Posted - 14 September 2007 : 12:48:27
| Northern Rock shares plunge 21%
Shares in one of the UK's largest mortgage lenders, Northern Rock, were down by 21% after the Bank of England decided to offer it emergency funding.
But experts say it does not mean Northern Rock, which has £113bn in assets, is in danger of going bust.
The bank has struggled to raise money to finance its lending ever since money markets seized up over the summer.
Other bank shares fell, with those in Alliance & Leicester and Bradford & Bingley down by between 6% and 7%.
Meanwhile those in HBOS and Barclays fell by roughly 3.5%.
Northern Rock has also said that its profits for 2007 will be hit, but that it remains solvent. Its shares had fallen by as much as 24% on Friday before a slight late-morning rally.
NORTHERN ROCK FACTS
Founded in 1965 after merger of Northern Counties Permanent Building Society and Rock Building Society
Became a public company in 1997
Has 18.9% of UK lending
Loans and assets of £113bn
Deposits from customers of £24bn
Unlike most banks, which get their money from customers making deposits into savings accounts, Northern Rock is built around its mortgage business.
It raises most of the money which it provides for mortgages by borrowing from banks and other financial institutions.
Speaking on BBC Radio 4's Today programme, Chancellor Alistair Darling said: "The problem here is there is a lot of money in the system but they are reluctant to lend it to each other at the moment."
Mr Darling said that "in order to create a stable banking system, the Bank [of England] steps in and it makes facilities available to the Northern Rock."
"Northern Rock can draw on them when it requires, but it means it can carry on trading, people can use their accounts in the normal way, they carry on making their mortgage payments in the usual way, Northern Rock will be able to carry on its business."
And Angela Knight, chief executive of the British Bankers' Association, also told the programme: "I think that anybody who is waking up this morning who is either a saver with Northern Rock or has got a mortgage... can be absolutely confident that they have got their money with or they have borrowed from a very sound financial institution."
Despite the reassurances, there have been reports that long lines of customers have formed outside several Northern Rock branches around the UK.
The emergency lending facility to Northern Rock was agreed by Mr Darling, on advice from Mervyn King, governor of the Bank of England.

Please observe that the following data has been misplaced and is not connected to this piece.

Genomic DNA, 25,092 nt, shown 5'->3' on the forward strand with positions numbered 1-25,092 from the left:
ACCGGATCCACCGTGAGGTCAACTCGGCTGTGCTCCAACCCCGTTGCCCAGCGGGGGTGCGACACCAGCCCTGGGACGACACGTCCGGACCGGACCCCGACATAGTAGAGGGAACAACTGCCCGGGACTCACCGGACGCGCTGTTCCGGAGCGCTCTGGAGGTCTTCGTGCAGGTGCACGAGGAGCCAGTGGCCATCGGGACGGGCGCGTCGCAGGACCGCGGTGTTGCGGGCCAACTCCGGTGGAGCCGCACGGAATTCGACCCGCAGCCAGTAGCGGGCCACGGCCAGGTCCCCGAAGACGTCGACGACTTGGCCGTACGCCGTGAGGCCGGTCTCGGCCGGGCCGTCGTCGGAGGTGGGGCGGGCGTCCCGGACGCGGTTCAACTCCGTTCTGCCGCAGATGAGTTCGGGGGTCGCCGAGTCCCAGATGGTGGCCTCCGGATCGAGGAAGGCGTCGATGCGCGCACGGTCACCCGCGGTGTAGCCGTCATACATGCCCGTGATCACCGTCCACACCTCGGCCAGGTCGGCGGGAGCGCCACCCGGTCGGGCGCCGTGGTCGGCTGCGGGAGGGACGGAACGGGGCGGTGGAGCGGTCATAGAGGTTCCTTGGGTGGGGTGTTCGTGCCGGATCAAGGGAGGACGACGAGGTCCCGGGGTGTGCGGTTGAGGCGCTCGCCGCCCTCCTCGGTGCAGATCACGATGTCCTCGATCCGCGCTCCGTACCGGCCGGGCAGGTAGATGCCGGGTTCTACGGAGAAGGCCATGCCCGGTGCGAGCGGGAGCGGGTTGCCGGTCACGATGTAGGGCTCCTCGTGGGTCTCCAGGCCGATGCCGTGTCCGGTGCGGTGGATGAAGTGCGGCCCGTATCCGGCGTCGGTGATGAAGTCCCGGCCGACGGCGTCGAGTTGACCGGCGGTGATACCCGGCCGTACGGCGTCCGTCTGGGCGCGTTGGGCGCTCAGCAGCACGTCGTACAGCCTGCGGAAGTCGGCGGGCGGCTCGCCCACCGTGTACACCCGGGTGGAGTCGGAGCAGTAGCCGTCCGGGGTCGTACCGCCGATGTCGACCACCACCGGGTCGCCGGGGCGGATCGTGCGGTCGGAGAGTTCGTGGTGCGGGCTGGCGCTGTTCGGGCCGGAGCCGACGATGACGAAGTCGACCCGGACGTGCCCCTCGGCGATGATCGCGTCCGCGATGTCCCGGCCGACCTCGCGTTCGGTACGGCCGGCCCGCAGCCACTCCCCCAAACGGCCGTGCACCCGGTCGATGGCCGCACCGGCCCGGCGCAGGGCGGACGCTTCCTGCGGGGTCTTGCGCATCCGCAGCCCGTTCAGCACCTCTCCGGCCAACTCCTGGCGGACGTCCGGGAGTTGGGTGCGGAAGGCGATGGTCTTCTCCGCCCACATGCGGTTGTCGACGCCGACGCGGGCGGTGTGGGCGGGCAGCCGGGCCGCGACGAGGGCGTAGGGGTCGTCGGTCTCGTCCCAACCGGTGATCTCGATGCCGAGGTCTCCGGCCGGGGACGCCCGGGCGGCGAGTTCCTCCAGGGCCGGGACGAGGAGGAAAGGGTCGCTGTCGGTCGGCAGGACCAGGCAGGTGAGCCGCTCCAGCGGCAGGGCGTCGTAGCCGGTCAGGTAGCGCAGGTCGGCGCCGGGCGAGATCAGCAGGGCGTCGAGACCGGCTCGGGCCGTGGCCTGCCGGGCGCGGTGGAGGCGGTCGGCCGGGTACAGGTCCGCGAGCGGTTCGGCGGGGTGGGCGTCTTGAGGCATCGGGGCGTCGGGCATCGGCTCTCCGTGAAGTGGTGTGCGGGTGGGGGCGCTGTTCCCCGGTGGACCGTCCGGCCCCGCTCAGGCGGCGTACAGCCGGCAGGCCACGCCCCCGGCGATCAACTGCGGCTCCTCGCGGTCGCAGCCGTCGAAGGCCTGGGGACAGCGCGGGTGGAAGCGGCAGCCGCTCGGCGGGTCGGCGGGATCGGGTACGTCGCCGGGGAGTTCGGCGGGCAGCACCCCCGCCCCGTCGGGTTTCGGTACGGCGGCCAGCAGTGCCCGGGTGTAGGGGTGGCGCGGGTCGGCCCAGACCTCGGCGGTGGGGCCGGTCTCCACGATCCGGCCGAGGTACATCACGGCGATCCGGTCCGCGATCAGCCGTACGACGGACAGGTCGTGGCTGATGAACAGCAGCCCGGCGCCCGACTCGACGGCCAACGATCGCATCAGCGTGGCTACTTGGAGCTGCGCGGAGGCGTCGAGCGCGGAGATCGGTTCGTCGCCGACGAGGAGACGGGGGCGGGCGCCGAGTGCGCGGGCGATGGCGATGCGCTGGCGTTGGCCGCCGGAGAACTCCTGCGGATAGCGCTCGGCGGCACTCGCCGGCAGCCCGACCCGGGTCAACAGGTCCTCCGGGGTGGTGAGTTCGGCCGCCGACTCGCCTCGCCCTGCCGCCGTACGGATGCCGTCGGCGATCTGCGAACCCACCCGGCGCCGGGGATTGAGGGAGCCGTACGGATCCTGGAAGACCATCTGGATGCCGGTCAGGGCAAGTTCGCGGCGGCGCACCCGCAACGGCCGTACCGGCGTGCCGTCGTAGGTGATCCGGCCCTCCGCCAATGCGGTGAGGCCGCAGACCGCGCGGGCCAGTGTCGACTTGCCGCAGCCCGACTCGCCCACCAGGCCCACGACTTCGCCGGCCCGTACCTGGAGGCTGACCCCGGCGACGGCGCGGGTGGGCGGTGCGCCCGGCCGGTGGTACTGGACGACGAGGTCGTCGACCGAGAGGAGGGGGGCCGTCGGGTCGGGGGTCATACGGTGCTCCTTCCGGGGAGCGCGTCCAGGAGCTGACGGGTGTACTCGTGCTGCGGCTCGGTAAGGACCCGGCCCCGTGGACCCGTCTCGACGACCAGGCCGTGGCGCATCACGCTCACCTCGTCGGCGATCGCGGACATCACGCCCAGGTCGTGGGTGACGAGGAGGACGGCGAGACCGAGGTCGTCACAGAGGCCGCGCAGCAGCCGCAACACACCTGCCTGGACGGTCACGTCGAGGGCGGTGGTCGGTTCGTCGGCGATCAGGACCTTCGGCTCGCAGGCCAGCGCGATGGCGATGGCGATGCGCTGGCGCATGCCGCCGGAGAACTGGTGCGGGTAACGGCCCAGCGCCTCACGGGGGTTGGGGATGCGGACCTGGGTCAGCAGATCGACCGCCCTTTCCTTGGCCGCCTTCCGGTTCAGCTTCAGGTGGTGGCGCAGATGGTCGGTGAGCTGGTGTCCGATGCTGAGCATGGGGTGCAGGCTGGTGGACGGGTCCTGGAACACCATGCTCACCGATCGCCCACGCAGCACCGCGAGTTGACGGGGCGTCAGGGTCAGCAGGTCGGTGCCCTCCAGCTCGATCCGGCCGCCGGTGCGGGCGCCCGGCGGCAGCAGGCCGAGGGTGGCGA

Northern Rock chief executive Adam Applegarth said that it had not yet borrowed any of the "unlimited" funds available.
Mr Applegarth also urged customers to remain calm, and stressed that it was "business as normal".
However he indicated that it may in future be more expensive worldwide for institutions to borrow money, and that in turn could mean that mortgages generally become more expensive.
Meanwhile, BBC correspondent Declan Curry says that with Northern Rock' share price falling it could make it vulnerable to a takeover bid from one of its rivals.
'Lender of last resort'
The decision for the Bank of England to become the "lender of last resort" is extremely rare - and also comes after consultation with the Financial Services Authority.
It is an unlimited facility, with interest rated at a "penal rate" of more than 1% above Bank base rate.
To obtain the money, the Northern Rock will have to deposit some of its customers' mortgages as collateral, which are regarded by the Bank of England as sound.
In a statement, Northern Rock said it had "agreed with the Bank of England that it can raise such amounts of liquidity as may be necessary by either borrowing on a secured basis from the Bank of England or entering into repurchase facilities with the Bank of England".
It added: "Such repurchase facilities would include securities that have prime residential mortgage assets as underlying collateral.
"On the assumption that the current conditions remain until the end of 2007, there will clearly be an impact on Northern Rock's 2007 asset growth and, therefore, on profits."
The bank also said that it was considered by the FSA to be "solvent".
An FSA statement said Northern Rock "exceeds its regulatory capital requirement and has a good quality loan book".
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